Shirley Muldowney doesn't have any regrets about her career. O.K., maybe she has one. Because of a 1984 crash that nearly killed her and left her with a fused left ankle, she can only wear tennis shoes. You might not expect a woman who has been drag racing since she was 15—she fell in love with fast cars on the streets of Schenectady, N.Y., 48 years ago—to have a girly side, but Muldowney surely does. "I love ladies' shoes, and shoes today are the most fantastic shoes," she says. "When I go to a store, I'll look at the shoe department and say, Oh, God, why?"
Muldowney's determined recovery from that wreck (she couldn't race for 18 months) left people wondering whether she would ever leave the sport. Now, nearly 20 years later, she's finally hanging up her helmet after a career in which she became the most recognizable drag racer in the world. That she was a woman was only part of her allure: Unlike virtually every other female auto racer who took on the boys, she beat them. She was the first woman to race an NHRA top-fuel dragster, the first woman to win the top-fuel world championship and the first person of either sex to win it more than once. Her life was immortalized in the 1983 movie Heart Like a Wheel, starring Bonnie Bedelia. (Muldowney liked the movie but thought Bedelia could have been I more realistic: "She got up out of the race car after winning the world championship like she was getting up from the dinner table.")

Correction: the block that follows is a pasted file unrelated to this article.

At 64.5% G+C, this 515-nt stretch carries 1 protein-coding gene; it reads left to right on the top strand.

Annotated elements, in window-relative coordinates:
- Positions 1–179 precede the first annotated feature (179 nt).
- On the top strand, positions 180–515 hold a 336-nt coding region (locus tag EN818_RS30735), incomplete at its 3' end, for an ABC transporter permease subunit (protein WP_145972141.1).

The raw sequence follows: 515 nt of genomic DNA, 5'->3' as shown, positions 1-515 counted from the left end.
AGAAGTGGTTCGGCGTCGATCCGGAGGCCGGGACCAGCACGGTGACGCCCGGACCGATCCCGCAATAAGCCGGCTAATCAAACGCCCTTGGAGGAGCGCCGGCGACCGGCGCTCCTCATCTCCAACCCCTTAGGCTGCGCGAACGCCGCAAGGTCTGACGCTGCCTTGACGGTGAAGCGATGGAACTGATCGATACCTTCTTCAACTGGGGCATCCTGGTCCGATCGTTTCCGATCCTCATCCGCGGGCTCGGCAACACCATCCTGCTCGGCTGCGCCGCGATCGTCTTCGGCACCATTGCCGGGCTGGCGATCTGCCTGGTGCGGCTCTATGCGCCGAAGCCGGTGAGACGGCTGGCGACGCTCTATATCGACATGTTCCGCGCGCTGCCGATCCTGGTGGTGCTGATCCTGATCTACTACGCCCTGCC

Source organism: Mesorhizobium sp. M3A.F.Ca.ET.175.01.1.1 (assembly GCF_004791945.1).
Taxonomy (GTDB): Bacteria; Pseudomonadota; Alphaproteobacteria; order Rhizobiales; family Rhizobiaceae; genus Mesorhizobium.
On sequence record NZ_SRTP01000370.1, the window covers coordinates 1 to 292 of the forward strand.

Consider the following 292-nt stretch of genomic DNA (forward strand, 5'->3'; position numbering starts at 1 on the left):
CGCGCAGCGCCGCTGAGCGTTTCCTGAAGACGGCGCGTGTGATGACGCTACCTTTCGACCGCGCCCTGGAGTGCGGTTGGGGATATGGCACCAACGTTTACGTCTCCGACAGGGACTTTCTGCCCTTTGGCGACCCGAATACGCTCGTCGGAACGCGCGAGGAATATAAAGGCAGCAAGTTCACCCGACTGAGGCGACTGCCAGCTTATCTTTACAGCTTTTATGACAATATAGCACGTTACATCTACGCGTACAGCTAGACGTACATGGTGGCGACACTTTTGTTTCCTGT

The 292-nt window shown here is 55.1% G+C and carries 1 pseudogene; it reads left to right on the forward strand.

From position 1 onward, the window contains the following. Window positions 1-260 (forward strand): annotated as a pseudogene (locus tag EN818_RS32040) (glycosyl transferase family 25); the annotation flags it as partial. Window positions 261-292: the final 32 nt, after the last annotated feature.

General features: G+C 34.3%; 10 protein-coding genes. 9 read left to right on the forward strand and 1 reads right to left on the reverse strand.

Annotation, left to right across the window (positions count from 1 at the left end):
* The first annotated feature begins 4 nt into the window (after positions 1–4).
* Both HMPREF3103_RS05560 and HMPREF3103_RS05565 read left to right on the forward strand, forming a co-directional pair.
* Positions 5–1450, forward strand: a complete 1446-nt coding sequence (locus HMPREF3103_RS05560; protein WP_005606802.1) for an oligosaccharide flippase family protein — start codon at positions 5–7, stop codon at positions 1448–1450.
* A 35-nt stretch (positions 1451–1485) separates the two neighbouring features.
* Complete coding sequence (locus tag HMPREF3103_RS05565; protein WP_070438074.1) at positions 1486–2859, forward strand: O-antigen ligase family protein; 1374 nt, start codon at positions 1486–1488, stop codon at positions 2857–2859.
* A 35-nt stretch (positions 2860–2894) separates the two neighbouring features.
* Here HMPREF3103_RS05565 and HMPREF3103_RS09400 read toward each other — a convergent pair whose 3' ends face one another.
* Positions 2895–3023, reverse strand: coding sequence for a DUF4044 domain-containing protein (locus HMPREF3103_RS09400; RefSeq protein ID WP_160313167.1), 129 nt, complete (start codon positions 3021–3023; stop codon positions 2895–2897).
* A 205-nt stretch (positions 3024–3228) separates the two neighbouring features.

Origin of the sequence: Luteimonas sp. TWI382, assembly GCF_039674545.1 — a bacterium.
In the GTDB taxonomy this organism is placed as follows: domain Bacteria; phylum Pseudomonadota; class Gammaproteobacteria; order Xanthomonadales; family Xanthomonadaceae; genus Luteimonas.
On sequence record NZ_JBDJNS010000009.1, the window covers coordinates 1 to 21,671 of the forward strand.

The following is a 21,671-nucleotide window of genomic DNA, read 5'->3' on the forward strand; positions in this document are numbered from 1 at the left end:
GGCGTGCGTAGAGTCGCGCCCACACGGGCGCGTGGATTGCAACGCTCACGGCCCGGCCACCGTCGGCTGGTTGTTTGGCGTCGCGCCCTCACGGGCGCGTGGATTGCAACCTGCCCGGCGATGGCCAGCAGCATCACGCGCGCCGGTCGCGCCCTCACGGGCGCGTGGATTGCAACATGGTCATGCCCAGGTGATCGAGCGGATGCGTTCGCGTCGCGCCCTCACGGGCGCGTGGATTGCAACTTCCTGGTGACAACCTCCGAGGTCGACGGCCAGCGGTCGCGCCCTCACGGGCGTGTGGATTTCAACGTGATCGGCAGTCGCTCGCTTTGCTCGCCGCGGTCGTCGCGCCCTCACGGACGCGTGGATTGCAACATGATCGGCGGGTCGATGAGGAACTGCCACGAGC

Muldowney's decision to retire was partly to make life easier on her crew chief—and husband of 25 years—Rahn Tobler, who will become crew chief for Doug Kalitta, one of the NHRA's top drivers. For the past 12 years Muldowney has been barnstorming, as opposed to running a full-time NHRA schedule, which meant that Tobler, 48, had to do everything from building the cars to hauling them to the track. "It's about time Rahn flew to races instead of driving a big rig across the country," she says.
After an NHRA career that began in 1971 Muldowney has one race left, this weekend in Pomona, Calif. (Besides clocking her best time and speed on the quarter-mile course on Sept. 28, she has advanced to the semifinals in two of the five events she's raced this season.) Muldowney has always been a crowd favorite—burly men cheered when she deployed her trademark pink parachutes—because of the way she carried herself and her refusal to back down in the face of the chauvinists she encountered early in her career. That resiliency, as much as any record, is what Muldowney is proud of. "I bucked 'em," she says. "Nobody likes a woman telling them how it's done and how it should be done."